Episode Spotlight: Mulcahy’s War

12 Comments

Every Monday, I spotlight a random episode of M*A*S*H, providing a brief review and asking readers to offer their thoughts.

“Mulcahy’s War” (#104, 5×08)
Originally Broadcast: Tuesday, November 16th, 1976
Written by Richard Cogan
Directed by George Tyne

Capsule Summary: Father Mulcahy, worried he hasn’t experienced real war, travels to an aid station at the front lines to pick up a seriously wounded patient.

“Mulcahy’s War” is the first of several episodes of M*A*S*H that dealt with Father Mulcahy’s fear he doesn’t make an impact at the 4077th. Despite hearing from Colonel Potter that he has “the toughest job at camp,” Mulcahy decides to head to the front and see for himself what soldiers deal with. Is it fair of Private Fitzsimons to criticize Father Mulcahy for not having been in battle? I don’t think so but Mulcahy clearly does.

Of course, a brief visit to an aid station near the front lines isn’t the same as sitting in a foxhole for weeks while your buddies are picked off by snipers. Father Mulcahy still doesn’t know what front line soldiers go through and he knows it. But Fitzsimons is impressed enough that he’s willing to at least talk with Father Mulcahy. We don’t learn what will happen to Fitzsimons. Will Frank wise up and insist on a court-martial? If sent back to the front, will Fitzsimons shoot himself in the foot again?

The B story is silly but harmless. It’s no surprise Frank would get upset about operating on a dog. I do like Hawkeye’s reaction when he’s told the dog’s name is Cupcake. There were K-9 units in the U.S. Army during the Korean War. Perhaps Cupcake was based on a real dog.

Still from the M*A*S*H episode Mulcahy's War showing Radar and Father Mulcahy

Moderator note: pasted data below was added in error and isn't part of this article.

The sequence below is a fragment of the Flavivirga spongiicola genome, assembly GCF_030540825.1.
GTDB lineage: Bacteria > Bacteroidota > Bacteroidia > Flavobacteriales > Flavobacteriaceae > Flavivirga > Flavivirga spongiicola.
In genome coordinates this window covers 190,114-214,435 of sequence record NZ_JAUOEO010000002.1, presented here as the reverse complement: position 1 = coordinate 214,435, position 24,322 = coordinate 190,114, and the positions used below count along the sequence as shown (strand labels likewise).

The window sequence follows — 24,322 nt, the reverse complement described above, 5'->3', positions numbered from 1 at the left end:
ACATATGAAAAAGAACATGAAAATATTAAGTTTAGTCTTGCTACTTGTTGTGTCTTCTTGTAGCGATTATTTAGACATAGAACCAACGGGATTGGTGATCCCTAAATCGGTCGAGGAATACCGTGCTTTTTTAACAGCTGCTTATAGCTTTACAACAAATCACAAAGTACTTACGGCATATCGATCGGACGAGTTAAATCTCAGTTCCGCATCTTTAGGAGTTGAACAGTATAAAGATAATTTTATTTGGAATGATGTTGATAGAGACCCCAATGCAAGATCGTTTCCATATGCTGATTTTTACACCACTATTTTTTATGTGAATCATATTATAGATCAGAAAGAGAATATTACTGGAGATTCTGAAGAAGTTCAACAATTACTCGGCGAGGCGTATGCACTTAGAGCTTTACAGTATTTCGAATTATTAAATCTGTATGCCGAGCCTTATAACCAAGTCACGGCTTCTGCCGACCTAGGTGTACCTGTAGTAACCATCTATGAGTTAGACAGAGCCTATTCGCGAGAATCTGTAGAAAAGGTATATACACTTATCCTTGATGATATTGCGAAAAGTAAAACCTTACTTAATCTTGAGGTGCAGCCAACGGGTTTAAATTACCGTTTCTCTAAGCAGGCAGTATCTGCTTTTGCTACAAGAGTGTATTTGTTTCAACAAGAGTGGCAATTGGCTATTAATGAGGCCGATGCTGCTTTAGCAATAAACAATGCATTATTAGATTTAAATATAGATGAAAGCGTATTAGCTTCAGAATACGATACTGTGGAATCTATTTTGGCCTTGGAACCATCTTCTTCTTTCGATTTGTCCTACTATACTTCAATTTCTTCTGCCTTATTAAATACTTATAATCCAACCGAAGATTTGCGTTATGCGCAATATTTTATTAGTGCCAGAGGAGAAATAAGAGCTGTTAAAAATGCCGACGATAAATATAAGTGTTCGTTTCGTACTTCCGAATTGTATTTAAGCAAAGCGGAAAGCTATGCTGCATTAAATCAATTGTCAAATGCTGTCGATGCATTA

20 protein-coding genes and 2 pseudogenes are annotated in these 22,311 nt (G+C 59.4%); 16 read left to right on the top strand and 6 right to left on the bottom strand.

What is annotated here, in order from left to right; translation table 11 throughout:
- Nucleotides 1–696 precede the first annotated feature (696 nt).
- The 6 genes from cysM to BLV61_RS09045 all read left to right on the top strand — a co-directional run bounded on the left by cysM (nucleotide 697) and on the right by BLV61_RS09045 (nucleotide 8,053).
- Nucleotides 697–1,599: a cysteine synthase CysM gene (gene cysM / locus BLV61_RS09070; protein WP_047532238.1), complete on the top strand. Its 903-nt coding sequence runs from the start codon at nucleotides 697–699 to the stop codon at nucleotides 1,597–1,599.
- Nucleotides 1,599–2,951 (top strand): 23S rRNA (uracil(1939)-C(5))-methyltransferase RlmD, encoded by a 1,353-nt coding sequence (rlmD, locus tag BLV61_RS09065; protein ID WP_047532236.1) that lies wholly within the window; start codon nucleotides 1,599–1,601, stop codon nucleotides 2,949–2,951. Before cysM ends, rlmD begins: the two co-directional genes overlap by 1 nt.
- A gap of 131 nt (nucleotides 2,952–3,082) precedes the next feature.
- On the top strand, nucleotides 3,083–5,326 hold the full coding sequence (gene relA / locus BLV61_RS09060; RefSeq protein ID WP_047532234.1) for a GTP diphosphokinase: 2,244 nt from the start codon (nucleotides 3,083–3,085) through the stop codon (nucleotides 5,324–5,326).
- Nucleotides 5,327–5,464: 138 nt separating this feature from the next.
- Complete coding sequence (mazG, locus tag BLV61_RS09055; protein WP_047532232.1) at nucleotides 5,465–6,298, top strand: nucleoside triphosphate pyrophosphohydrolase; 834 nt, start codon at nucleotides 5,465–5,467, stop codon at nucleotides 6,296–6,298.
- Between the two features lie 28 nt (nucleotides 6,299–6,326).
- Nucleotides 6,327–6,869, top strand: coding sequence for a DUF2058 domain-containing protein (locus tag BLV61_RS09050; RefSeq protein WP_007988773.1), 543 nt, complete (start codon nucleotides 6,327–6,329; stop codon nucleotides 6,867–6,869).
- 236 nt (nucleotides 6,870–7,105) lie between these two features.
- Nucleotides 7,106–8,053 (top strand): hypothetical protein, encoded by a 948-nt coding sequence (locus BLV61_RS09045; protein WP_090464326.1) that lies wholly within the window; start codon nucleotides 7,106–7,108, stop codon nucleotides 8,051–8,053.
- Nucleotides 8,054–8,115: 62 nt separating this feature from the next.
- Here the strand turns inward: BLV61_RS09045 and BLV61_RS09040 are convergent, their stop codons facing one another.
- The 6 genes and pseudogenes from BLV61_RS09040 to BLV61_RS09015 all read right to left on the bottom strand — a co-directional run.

Father Mulcahy prepares to operate.

Why would Radar, the company clerk, go with Igor to the aid station to pick up a wounded soldier? Shouldn’t another corpsman like Goldman go with Igor?

Although unconfirmed, there are those who believe the aid station sergeant’s dialogue has been dubbed by Johnny Haymer (better known for portraying Sergeant Zale). I have to admit, the sergeant does sound an awful lot like Zale. Richard Foronjy is credited as playing the unnamed, mustachioed sergeant.

I vaguely recall reading about someone successfully performing a tracheotomy and crediting this episode for helping them pull off the procedure. Does that sound familiar to anyone else?

12 Replies to “Episode Spotlight: Mulcahy’s War”

  1. This episode is an example of how Mulcahy seemed to go back and forth in his mentality about him being at the 4077th: episodes like this and “Dear Sis” show that he feels useless in camp and that nobody really needs him for his spiritual comfort; but then you’ve got episodes like “An Eye for a Tooth,” where he does feel he’s important – so important enough that he deserves a promotion. I feel episodes like this are in better character for Mulcahy: humble and insecure about him, yet wanting to contribute more.

    And I do really like the B-story with Frank and Corporal Cupcake. Perhaps one of the funniest moments is when Frank tries to say goodbye to Cupcake, only for Cupcake to snarl, growl, and bark at him in a vicious manner: even the dark is wise to Frank!